\begin{array}{ccccccccccccccccccc}
1 & 1 & 2 & 1 & 1 & 2 & 2 & 2 & 3 & 1 & 1 & 2 & 1 & 1 & 2 & 2 & 2 & 3 & 2
\end{array}
$$
the next term is now 2, not 1, since we can take $U=1~1~2~1~1$,
$Y_1 = 2~2~2~3~1~1~2$,
$Y_2= 1~1~2~2~2~3~2$,
where $Y_2$ is a permutation of $Y_1$.
\noindent
(vii)~More generally, Taylor suggests using a partial order $\prec$ on
integer strings of all lengths (not just strings of the same length),
and requiring the $Y_i$
in \eqn{EqT1} to be nonempty and satisfy
$Y_1 \prec Y_2 \prec \cdots \prec Y_k$ where $k$ is maximal.
For further examples of Taylor's sequences the reader is referred to the
entries A91975 and A92331--A92335 in \cite{OEIS}.
\subsection*{Acknowledgements}
We thank J. Taylor for telling us about his generalizations of the sequence.
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\bibitem{Ack28}
W. Ackermann, Zum Hilbertschen Aufbau der reellen Zahlen,
{\em Math. Ann.} {\bf 99} (1928), 118--133.
\bibitem{AlSh03}
J.-P. Allouche and J. Shallit,
{\em Automatic Sequences},
Cambridge Univ. Press, 2003.
\bibitem{Con87}
J. H. Conway, The weird and wonderful chemistry of audioactive decay,
in T. M. Cover and Gopinath, eds.,
{\em Open Problems in Communication and Computation},
Springer-Verlag, NY, 1987, pp. 173--188.
\bibitem{Fri01}
H. M. Friedman, Long finite sequences,
{\em J. Combin. Theory}, Ser {\bf A}, {\bf 95} (2001), 102--144.
\bibitem{Lot83}
M. Lothaire,
{\em Combinatorics on Words},
Addison-Wesley, Reading, MA, 1983.
\bibitem{Sal81}
A. Salomaa,
{\em Jewels of Formal Language Theory},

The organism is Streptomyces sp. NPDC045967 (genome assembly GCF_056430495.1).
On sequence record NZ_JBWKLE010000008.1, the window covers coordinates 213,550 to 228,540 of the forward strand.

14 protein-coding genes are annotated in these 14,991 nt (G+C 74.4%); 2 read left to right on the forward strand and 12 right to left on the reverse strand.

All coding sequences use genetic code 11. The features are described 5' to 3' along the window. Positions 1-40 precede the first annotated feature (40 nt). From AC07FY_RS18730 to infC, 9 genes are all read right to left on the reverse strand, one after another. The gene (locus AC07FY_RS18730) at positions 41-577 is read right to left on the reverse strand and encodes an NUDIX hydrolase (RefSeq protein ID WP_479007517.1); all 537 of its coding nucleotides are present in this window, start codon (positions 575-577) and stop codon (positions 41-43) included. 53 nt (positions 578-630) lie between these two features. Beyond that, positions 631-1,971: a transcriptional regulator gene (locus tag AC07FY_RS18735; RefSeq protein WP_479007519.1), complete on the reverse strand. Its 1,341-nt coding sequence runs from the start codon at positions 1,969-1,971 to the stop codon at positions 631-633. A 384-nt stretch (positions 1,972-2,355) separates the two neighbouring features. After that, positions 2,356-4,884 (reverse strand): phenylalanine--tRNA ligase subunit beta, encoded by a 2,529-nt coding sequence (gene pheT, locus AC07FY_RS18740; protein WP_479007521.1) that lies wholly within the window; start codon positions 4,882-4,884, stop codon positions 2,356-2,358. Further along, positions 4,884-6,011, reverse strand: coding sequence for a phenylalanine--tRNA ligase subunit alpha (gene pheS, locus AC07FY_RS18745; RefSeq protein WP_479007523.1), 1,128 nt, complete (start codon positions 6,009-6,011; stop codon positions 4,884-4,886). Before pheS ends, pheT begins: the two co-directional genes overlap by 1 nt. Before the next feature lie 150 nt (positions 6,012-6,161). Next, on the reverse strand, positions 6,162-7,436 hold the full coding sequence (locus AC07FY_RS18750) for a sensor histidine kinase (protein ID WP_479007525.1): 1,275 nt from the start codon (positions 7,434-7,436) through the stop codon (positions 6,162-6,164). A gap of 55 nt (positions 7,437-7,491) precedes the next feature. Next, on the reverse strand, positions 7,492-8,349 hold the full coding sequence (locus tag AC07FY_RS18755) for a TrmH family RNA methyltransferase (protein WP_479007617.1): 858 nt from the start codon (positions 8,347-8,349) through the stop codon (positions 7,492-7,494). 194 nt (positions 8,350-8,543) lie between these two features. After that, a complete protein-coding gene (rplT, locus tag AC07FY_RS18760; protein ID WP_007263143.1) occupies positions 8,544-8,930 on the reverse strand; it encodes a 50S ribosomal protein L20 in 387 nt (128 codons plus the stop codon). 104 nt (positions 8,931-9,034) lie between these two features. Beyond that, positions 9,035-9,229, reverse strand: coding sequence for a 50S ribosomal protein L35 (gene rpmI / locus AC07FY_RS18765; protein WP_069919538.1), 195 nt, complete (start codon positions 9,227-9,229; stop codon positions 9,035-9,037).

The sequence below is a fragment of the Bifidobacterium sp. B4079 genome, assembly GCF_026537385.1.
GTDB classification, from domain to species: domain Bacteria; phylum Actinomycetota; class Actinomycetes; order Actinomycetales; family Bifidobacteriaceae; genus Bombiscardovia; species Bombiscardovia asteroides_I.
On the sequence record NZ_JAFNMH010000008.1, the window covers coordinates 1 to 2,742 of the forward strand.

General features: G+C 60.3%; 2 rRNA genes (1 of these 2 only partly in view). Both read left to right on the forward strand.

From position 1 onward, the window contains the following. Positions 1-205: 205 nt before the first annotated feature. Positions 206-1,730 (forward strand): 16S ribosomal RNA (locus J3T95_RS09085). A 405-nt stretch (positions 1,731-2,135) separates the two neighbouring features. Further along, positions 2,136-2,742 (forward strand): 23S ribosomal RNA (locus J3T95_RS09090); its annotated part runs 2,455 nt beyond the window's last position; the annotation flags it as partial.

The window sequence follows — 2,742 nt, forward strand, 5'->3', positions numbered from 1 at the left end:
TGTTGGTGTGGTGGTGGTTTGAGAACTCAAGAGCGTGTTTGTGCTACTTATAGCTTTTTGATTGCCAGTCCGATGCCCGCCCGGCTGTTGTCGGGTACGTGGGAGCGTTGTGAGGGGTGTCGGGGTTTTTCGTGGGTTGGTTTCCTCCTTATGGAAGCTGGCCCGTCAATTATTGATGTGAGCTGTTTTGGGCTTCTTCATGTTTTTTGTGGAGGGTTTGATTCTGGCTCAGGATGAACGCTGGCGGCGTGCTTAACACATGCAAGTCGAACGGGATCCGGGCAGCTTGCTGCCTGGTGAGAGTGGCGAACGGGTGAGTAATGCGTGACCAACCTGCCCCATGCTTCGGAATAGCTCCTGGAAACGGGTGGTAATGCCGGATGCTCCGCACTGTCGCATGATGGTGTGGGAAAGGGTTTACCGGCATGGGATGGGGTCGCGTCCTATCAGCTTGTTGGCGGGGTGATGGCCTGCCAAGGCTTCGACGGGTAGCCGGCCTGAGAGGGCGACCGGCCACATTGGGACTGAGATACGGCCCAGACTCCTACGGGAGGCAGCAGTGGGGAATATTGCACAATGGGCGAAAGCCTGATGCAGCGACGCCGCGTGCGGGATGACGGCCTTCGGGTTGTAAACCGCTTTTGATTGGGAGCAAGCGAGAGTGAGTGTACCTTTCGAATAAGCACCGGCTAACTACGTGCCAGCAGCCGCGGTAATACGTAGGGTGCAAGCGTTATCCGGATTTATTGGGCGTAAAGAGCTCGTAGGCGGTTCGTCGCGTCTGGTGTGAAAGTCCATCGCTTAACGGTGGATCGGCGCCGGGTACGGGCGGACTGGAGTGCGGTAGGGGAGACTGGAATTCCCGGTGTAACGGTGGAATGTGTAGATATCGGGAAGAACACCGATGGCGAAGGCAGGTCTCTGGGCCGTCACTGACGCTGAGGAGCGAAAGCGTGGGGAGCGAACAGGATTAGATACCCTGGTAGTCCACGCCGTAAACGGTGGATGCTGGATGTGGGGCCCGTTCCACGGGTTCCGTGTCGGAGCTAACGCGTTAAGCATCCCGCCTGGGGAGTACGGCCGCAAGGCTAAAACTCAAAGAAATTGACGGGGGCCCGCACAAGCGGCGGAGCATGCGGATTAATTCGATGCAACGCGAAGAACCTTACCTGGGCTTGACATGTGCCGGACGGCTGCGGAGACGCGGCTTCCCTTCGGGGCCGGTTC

Computer Science Press, Rockville, MD, 1981.
\bibitem{ShAg95}
M. Sharir and P. K. Agarwal,
{\em Davenport-Schinzel Sequences and Their Geometric Applications},
Cambridge Univ. Press, 1995.
\bibitem{OEIS}
N. J. A. Sloane,
\href{http://www.research.att.com/~njas/sequences/}{The On-Line Encyclopedia
of Integer Sequences},
published electronically at
\href{http://www.research.att.com/~njas/sequences/}{http://www.research.att.com/$\sim$njas/sequences/}, 1996--2006.
\bibitem{Tay04}
J. Taylor,
personal communication.
\end{thebibliography}
\bigskip
\hrule
\bigskip
\noindent 2000 {\it Mathematics Subject Classification}:
Primary 11B37.
\noindent \emph{Keywords: }
recurrence, Friedman sequence, Ackermann function.
\bigskip
\hrule
\bigskip
\noindent (Concerned with sequences
\seqnum{A000002},
\seqnum{A001511},
\seqnum{A010060},
\seqnum{A090822},
\seqnum{A091408},
\seqnum{A091409},
\seqnum{A091410},
\seqnum{A091411},
\seqnum{A091412},
\seqnum{A091413},
\seqnum{A091579},
\seqnum{A091586},
\seqnum{A091587},
\seqnum{A091588},
\seqnum{A091787},
\seqnum{A091799},
\seqnum{A091839},
\seqnum{A091970},
\seqnum{A091970},
\seqnum{A091975},
\seqnum{A091976},
\seqnum{A092331},
\seqnum{A092332},
\seqnum{A092333},
\seqnum{A092334},
\seqnum{A092335},
\seqnum{A093914},
\seqnum{A093921},
\seqnum{A093955},
\seqnum{A093956},
\seqnum{A093957},
\seqnum{A093958},
\seqnum{A094006},
\seqnum{A094321}, and
\seqnum{A094781}.)
\bigskip
\hrule
\bigskip
\vspace*{+.1in}
\noindent
Received
June 26 2006;
revised versions received February 22 2006 and September 13 2006.
\vspace*{+.2in}
Published in {\it Journal of Integer Sequences},
December 16 2006.
\bigskip
\hrule
\bigskip
\noindent
Return to
\htmladdnormallink{Journal of Integer Sequences home page}{http://www.cs.uwaterloo.ca/journals/JIS/}.
\vskip .1in